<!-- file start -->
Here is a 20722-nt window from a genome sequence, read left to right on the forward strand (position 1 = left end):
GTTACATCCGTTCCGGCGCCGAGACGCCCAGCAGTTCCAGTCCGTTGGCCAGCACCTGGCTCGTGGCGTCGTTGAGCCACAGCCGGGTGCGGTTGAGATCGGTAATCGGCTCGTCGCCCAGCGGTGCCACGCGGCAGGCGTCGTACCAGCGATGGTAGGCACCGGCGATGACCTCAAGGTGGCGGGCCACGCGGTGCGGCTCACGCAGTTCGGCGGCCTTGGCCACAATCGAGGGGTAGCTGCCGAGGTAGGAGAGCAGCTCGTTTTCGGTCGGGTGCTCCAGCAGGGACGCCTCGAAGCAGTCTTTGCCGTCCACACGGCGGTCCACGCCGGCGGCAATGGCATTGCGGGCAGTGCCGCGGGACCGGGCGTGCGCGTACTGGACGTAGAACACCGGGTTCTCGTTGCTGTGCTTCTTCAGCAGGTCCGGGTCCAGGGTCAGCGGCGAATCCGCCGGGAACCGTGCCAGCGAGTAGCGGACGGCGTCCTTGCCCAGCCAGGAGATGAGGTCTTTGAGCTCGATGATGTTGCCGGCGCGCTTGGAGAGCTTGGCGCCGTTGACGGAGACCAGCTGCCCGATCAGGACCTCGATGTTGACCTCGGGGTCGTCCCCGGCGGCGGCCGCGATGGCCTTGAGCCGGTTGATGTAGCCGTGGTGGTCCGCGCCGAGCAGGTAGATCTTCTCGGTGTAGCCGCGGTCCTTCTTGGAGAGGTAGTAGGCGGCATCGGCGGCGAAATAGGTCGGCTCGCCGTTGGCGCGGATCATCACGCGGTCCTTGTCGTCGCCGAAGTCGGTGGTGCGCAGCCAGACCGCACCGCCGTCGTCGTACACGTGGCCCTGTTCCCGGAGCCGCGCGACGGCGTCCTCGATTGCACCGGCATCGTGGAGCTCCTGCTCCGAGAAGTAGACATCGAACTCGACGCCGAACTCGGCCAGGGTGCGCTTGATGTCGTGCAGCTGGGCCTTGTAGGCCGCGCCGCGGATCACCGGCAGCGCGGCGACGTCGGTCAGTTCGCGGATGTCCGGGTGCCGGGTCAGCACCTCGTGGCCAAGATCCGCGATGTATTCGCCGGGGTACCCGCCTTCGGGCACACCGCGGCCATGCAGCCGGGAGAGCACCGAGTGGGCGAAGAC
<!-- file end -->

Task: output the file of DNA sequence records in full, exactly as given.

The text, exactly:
Here is a 20722-nt window from a genome sequence, read left to right on the forward strand (position 1 = left end):
GTTACATCCGTTCCGGCGCCGAGACGCCCAGCAGTTCCAGTCCGTTGGCCAGCACCTGGCTCGTGGCGTCGTTGAGCCACAGCCGGGTGCGGTTGAGATCGGTAATCGGCTCGTCGCCCAGCGGTGCCACGCGGCAGGCGTCGTACCAGCGATGGTAGGCACCGGCGATGACCTCAAGGTGGCGGGCCACGCGGTGCGGCTCACGCAGTTCGGCGGCCTTGGCCACAATCGAGGGGTAGCTGCCGAGGTAGGAGAGCAGCTCGTTTTCGGTCGGGTGCTCCAGCAGGGACGCCTCGAAGCAGTCTTTGCCGTCCACACGGCGGTCCACGCCGGCGGCAATGGCATTGCGGGCAGTGCCGCGGGACCGGGCGTGCGCGTACTGGACGTAGAACACCGGGTTCTCGTTGCTGTGCTTCTTCAGCAGGTCCGGGTCCAGGGTCAGCGGCGAATCCGCCGGGAACCGTGCCAGCGAGTAGCGGACGGCGTCCTTGCCCAGCCAGGAGATGAGGTCTTTGAGCTCGATGATGTTGCCGGCGCGCTTGGAGAGCTTGGCGCCGTTGACGGAGACCAGCTGCCCGATCAGGACCTCGATGTTGACCTCGGGGTCGTCCCCGGCGGCGGCCGCGATGGCCTTGAGCCGGTTGATGTAGCCGTGGTGGTCCGCGCCGAGCAGGTAGATCTTCTCGGTGTAGCCGCGGTCCTTCTTGGAGAGGTAGTAGGCGGCATCGGCGGCGAAATAGGTCGGCTCGCCGTTGGCGCGGATCATCACGCGGTCCTTGTCGTCGCCGAAGTCGGTGGTGCGCAGCCAGACCGCACCGCCGTCGTCGTACACGTGGCCCTGTTCCCGGAGCCGCGCGACGGCGTCCTCGATTGCACCGGCATCGTGGAGCTCCTGCTCCGAGAAGTAGACATCGAACTCGACGCCGAACTCGGCCAGGGTGCGCTTGATGTCGTGCAGCTGGGCCTTGTAGGCCGCGCCGCGGATCACCGGCAGCGCGGCGACGTCGGTCAGTTCGCGGATGTCCGGGTGCCGGGTCAGCACCTCGTGGCCAAGATCCGCGATGTATTCGCCGGGGTACCCGCCTTCGGGCACACCGCGGCCATGCAGCCGGGAGAGCACCGAGTGGGCGAAGAC